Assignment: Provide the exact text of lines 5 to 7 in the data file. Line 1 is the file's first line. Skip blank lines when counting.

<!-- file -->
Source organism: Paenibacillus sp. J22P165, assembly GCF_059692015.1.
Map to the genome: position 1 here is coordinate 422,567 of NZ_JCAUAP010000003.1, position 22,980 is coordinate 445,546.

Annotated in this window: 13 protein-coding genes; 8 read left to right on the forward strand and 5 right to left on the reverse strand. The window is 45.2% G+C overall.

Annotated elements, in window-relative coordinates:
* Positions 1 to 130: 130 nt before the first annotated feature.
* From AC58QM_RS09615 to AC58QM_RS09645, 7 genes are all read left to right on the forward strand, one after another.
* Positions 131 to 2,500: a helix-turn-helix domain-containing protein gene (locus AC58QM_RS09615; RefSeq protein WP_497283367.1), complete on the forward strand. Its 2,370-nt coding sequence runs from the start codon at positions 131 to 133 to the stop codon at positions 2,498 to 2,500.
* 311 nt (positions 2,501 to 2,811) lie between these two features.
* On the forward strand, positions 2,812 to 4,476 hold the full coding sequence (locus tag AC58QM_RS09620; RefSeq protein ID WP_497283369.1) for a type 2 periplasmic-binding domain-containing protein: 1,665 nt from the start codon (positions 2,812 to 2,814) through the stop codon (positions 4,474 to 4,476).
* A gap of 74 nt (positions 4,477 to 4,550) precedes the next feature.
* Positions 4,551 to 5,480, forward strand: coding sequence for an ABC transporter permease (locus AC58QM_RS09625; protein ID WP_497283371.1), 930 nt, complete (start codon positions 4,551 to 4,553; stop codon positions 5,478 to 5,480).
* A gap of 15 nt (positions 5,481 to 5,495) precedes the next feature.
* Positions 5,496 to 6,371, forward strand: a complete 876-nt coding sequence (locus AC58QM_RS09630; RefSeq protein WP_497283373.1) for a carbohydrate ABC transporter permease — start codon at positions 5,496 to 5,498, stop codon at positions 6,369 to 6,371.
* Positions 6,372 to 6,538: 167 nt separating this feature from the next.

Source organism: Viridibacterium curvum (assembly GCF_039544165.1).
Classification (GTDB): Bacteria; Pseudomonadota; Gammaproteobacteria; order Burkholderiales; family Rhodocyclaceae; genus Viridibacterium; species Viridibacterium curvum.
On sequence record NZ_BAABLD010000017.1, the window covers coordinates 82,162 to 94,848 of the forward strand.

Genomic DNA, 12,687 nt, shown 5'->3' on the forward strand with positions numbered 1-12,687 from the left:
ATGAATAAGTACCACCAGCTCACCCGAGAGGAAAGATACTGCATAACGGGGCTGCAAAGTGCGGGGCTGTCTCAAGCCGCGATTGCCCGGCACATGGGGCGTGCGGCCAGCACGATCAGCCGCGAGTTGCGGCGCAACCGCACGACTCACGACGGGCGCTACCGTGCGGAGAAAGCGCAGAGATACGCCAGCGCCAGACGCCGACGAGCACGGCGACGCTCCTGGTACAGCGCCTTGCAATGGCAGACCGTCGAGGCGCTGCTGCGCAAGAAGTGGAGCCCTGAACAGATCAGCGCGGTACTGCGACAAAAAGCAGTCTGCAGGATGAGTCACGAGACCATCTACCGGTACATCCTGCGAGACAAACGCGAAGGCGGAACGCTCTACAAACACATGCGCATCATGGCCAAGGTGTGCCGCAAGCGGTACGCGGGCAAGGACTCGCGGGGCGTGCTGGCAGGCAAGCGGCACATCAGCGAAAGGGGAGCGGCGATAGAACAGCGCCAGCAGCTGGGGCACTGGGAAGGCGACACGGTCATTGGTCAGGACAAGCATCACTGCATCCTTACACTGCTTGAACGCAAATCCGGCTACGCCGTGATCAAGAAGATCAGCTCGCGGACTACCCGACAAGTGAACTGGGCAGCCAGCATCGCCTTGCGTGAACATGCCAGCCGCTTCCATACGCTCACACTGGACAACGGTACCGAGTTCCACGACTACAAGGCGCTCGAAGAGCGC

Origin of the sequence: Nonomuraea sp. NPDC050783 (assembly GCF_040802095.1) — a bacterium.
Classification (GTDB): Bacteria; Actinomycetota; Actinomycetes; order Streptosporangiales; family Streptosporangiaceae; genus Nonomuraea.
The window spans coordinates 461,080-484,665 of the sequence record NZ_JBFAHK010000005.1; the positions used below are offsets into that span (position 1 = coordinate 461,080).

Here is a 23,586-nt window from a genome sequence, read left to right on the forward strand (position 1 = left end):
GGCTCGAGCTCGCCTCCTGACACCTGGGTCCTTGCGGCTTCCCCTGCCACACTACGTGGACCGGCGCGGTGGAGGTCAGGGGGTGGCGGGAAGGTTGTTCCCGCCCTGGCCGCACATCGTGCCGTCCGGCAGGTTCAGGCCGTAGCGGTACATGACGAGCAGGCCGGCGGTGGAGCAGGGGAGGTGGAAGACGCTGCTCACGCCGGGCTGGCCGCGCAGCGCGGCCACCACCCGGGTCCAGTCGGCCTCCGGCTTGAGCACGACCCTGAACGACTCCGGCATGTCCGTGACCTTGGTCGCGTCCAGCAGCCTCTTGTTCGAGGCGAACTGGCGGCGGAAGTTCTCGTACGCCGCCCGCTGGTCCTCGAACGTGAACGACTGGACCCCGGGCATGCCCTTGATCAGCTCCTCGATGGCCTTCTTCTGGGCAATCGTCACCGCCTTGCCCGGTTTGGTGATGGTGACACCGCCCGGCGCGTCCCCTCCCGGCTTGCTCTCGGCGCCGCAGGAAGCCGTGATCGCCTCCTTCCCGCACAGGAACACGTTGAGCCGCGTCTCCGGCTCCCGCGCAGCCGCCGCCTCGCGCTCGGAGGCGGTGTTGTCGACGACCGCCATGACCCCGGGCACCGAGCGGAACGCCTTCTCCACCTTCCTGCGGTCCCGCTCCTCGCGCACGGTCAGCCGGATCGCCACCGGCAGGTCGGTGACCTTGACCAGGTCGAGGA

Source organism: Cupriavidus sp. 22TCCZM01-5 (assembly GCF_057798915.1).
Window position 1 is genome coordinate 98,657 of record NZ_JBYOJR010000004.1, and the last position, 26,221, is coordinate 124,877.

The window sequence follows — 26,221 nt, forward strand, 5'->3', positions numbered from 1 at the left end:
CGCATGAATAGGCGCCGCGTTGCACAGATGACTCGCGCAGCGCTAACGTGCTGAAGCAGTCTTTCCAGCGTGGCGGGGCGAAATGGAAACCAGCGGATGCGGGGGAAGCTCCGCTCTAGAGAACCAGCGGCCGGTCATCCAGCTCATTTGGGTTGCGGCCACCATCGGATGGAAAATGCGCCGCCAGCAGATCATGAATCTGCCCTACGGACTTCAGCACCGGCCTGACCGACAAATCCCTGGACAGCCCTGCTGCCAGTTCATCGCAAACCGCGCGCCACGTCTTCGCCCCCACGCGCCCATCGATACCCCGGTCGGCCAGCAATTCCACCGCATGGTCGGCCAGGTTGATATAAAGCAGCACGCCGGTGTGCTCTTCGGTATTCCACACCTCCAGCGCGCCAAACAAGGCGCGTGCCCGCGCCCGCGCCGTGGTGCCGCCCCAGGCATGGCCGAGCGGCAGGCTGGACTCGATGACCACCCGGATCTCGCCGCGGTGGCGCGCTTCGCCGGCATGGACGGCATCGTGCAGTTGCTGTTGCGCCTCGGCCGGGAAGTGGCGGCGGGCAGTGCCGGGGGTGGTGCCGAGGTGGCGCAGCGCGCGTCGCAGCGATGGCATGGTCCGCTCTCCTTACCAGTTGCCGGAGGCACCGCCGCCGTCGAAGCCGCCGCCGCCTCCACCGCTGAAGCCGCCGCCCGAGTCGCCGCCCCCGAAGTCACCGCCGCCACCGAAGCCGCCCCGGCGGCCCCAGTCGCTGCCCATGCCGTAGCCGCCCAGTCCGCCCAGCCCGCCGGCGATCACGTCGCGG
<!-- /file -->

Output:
* Positions 1 to 130: 130 nt before the first annotated feature.
* From AC58QM_RS09615 to AC58QM_RS09645, 7 genes are all read left to right on the forward strand, one after another.
* Positions 131 to 2,500: a helix-turn-helix domain-containing protein gene (locus AC58QM_RS09615; RefSeq protein WP_497283367.1), complete on the forward strand. Its 2,370-nt coding sequence runs from the start codon at positions 131 to 133 to the stop codon at positions 2,498 to 2,500.